Pop’s Elvis act was headlining tonight’s festival entertainment. After the music, the town was shooting off fireworks. At the moment, I was hard-pressed to say which would be more flamboyant.
“You look wonderful, Arthur.” Agnes gave my grandfather a smile and blushed. “I can’t wait to hear you sing later.”
Pop smoothed his fake black hair and grinned. “I’ve added a bunch of new dance moves to the act. I think you’ll like them.”
My grandfather executed a double pelvis thrust, which looked painful in the sparkly skintight unitard. Agnes clapped her hands together with delight and batted her eyelashes. I took the opportunity to scope out the best escape route.
The food booths containing everything from corn and pulled pork to deep-fried candy bars blocked off the path to my right. The line waiting to dunk me stretched from the front of the booth clear over and around to the left. To the back of me were other games, a petting zoo, and the large muddy hole where the Indian Falls Bicentennial Fountain was supposed to be bubbling. For once, the political machine wasn’t to blame for the slowdown. The project was approved and ground was broken. Then the mayor’s wife got a look at the design and threw a fit, which meant construction came to a screeching halt. Good for marital harmony, but bad for the park. The hole was an eyesore, and it wasn’t deep enough for me to take cover in. Damn! Unless I wanted to hide in a porta-potty, I was stuck.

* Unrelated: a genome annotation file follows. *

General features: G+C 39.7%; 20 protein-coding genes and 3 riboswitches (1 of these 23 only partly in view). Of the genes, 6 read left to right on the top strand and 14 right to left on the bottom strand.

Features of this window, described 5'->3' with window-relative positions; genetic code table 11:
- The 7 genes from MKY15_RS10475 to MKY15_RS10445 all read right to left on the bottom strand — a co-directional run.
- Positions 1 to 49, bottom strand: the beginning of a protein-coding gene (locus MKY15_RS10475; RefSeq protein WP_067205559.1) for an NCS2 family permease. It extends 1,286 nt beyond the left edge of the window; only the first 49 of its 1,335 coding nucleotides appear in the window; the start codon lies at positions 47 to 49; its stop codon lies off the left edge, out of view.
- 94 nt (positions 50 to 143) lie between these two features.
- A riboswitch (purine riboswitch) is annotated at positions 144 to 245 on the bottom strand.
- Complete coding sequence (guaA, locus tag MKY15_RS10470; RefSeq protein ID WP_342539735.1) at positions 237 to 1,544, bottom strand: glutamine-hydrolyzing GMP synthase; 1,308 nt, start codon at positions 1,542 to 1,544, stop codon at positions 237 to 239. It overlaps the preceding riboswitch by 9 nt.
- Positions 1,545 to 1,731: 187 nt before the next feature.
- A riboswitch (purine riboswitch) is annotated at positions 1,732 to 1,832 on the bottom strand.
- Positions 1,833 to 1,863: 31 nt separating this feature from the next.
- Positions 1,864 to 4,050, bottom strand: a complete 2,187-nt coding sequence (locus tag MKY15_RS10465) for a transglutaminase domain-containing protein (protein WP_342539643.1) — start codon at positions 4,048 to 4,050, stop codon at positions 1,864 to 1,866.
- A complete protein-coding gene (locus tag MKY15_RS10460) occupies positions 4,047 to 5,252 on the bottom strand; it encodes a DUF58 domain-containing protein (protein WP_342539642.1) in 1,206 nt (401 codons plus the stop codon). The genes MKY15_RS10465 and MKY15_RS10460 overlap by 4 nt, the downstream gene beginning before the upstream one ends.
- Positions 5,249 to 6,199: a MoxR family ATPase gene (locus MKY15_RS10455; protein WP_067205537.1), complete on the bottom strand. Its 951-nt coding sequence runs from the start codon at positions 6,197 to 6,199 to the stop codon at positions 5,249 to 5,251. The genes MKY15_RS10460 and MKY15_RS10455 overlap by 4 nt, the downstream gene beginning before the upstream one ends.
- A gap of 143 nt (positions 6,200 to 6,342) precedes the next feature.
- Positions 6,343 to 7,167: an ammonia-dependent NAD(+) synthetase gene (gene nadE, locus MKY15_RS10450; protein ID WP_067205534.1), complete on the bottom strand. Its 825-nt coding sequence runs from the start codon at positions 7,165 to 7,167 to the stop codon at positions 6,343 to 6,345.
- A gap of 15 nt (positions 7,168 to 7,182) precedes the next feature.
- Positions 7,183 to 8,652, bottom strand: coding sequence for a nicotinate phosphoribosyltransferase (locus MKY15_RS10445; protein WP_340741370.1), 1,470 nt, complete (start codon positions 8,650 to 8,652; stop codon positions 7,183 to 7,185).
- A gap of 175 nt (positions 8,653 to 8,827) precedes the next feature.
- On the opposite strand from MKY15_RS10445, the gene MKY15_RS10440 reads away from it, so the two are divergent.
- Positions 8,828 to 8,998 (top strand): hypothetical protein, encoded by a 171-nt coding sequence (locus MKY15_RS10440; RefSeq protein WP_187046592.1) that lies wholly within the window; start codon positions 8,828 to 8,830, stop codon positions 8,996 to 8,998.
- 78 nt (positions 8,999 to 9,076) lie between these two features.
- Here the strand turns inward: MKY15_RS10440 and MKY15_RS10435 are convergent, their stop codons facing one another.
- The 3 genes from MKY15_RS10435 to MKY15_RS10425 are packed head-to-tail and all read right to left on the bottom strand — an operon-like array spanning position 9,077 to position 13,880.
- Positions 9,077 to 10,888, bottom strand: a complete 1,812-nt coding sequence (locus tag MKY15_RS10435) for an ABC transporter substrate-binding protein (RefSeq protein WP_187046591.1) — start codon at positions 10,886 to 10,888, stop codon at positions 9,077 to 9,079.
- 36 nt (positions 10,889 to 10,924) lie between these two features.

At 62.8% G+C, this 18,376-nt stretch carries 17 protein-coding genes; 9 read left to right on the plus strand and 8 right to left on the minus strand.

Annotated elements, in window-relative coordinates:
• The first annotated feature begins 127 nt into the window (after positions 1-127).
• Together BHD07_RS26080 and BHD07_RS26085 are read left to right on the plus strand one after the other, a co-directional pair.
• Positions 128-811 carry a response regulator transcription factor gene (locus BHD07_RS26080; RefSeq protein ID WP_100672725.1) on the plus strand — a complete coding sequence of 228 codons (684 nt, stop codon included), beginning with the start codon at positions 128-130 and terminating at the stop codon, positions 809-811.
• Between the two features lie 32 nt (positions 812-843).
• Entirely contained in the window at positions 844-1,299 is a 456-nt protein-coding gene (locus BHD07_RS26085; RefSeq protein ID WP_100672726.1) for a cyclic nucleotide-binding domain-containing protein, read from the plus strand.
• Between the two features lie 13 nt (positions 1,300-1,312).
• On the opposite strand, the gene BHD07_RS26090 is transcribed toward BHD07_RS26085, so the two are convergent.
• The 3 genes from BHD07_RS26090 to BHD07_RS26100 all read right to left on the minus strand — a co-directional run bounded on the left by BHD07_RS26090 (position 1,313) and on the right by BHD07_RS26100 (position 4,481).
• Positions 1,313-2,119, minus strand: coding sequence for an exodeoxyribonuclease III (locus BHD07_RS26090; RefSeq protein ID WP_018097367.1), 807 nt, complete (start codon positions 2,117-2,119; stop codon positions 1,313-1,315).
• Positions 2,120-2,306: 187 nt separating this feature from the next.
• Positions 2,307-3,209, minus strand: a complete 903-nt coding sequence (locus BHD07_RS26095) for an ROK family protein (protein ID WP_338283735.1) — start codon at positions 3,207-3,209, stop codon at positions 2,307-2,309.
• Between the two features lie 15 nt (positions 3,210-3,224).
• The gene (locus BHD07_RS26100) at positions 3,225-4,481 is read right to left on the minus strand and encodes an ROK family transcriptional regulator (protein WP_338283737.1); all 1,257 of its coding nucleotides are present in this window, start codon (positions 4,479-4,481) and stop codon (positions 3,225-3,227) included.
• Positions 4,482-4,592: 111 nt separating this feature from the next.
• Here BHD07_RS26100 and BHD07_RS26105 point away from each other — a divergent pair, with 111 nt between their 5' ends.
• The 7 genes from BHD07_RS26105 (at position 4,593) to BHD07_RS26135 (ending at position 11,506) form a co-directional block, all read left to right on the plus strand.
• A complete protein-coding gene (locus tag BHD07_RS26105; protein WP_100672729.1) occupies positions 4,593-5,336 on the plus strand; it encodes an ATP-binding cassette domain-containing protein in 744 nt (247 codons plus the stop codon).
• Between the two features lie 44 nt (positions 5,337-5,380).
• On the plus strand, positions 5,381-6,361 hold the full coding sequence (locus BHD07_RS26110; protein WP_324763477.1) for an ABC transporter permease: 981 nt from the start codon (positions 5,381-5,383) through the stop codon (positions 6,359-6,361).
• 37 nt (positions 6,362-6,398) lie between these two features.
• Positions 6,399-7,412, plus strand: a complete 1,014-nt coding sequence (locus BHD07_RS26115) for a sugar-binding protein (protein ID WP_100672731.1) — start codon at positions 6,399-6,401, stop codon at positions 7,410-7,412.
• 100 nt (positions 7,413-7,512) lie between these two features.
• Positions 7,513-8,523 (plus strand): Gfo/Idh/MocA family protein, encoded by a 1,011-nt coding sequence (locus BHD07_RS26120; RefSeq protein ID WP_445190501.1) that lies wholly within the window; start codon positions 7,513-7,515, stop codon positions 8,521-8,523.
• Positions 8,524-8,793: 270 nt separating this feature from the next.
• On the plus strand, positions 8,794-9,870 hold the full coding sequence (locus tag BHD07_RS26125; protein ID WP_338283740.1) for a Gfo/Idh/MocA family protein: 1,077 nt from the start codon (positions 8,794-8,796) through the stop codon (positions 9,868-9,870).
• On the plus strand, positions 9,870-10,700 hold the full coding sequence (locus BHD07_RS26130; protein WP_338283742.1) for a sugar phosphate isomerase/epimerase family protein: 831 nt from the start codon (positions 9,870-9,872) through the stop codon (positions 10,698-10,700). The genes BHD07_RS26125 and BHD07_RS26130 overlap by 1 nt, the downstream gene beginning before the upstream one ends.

“Rebecca, who’s running the rink? Did you close for the day?” My grandfather stopped gyrating long enough to give me a quizzical look.
“George was in charge when I left,” I explained. “He said he would hold down the fort until I got back.” My mother’s death over a year ago left me the default owner of the Toe Stop Roller Rink. I had come back to Indian Falls in May to sell the rink. Only it hadn’t sold yet. Until it did, I was in charge of scheduling staff, ordering concessions food, and promoting the rink’s newest attraction: Roller Derby girls. So far I’d been here for almost five months. Yikes.